Swaziland Restaurants and Dining

(Swaziland, SZ, Southern Africa)

Photo of al fresco dining with an exceptional countryside viewMost of Swaziland's more popular restaurants are based in the Ezulwini Valley. That said, there is also a good choice of places to dine out in Mbabane and in Manzini, as well as within the various national parks and craft centres that can be found throughout Swaziland. Western-style food usually appears on dining menus in large hotel restaurants, along with a selection of traditional African and Swazi dishes.

Restaurants are usually open from 11:00 or 12:00, closing around 22:00 or 23:00. Those eateries that serve breakfast open earlier, from 08:00 or thereabouts. Dining establishments can be fairly quiet during the week, although at weekends they tend to be more lively, often featuring live music. Cafes open for coffee and snacks from around 10:00 to 17:00.

Picture of picnic tables overlooking the Piggs Peak area

What to Eat

Traditional Swazi cuisine can be quite varied.

In rural areas, dishes tend to be fairly simple, usually comprising meat and vegetable stews. Beef, chicken, goat and wild game are staple ingredients. Stews tend to be accompanied by 'mealie-pap', a maize-based dish. Roasted corn on the cob is a favourite local snack food.

Image of typical wildlife park restaurant

Where to Eat

Many visitors opt to dine in one of Swaziland's hotel-based restaurants. In Mbabane, these include the Royal Swazi Sun Valley, the Royal Villas' Lihawu Restaurant and Friar Tuck's at the Mountain Inn Hotel.

In this category of dining venue, you can be sure of a certain standard of food and service. However, whilst it's tempting to play it safe by eating in your hotel dining room, venturing out to a local restaurant has its own rewards. For a start, visitors have more opportunities to sample traditional food flavours as well as soak up the local atmosphere.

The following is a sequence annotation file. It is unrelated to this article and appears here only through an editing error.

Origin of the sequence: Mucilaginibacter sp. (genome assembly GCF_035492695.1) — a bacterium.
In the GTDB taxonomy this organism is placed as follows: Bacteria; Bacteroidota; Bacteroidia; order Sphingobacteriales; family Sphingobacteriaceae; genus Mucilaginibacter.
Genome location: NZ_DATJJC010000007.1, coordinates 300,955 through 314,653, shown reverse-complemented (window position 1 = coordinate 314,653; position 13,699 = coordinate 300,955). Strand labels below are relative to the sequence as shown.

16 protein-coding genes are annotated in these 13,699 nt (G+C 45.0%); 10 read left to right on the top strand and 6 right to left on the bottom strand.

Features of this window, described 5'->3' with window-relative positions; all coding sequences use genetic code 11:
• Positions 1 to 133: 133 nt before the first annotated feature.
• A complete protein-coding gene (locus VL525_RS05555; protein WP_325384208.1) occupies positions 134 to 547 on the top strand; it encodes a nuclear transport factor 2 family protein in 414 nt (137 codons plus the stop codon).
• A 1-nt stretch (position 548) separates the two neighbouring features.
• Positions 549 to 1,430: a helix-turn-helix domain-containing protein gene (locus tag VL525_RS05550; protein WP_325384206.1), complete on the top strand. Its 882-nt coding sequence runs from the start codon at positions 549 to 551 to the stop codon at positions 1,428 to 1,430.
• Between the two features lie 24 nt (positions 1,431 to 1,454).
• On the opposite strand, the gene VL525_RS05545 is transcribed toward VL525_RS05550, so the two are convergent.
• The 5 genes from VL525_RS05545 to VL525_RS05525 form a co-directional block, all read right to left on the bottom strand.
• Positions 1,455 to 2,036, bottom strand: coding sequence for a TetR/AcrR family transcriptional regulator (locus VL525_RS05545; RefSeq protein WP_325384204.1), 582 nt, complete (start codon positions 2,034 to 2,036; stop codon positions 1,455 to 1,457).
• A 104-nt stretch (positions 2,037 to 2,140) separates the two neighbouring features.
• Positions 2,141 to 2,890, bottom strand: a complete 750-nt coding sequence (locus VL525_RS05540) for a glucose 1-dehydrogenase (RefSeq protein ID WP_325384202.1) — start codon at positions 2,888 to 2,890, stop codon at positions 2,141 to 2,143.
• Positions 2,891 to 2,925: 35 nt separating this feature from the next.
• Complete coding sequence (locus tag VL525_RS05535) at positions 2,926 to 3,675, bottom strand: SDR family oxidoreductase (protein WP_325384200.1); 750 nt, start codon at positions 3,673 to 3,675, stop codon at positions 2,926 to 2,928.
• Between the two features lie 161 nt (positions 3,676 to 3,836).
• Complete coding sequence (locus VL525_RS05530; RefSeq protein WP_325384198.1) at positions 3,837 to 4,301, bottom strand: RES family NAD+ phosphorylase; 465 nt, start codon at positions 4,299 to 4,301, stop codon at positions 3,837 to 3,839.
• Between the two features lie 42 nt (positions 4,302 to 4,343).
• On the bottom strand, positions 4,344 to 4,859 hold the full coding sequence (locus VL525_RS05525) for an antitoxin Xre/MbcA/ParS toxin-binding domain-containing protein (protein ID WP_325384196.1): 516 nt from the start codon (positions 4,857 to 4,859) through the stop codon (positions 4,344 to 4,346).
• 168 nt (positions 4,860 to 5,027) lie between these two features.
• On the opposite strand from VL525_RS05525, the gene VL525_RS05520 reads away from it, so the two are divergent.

The Ezulwini Valley is by far your best bet for finding a good place to eat out, although other towns such as Mbabane and Manzini also offer a reasonable number of eateries. At any rate, it's possible to choose between traditional Swazi dishes, haute cuisine and European-style food during your stay in Swaziland.

Photograph showing the Foresters Arms Hotel and Restaurant, Mhlambanyatsi, MbabaneChinese, Indian and Portuguese cuisine also has an influence on the dishes available. Popular restaurants in the Ezulwini Valley include the Calabash. Elsewhere, a series of dining venues can also be found in the Mantenga Valley and within the Malkerns Valley.

Most of the national parks in Swaziland also have restaurants which offer authentic Swazi cuisine. The Hippo Haunt at Mlilwane Wildlife Sanctuary in Lobamba, for example, offers traditional grilled wild meat (braai).

If you prefer to do lunch rather than dinner, craft centres and cafes generally offer reasonable food and a relaxed dining atmosphere. In particular, the cafe at Swazi Candles provides a range of savoury snacks and cakes. At the Ngwenya Glass Coffee Shop, coffee and pancakes are served.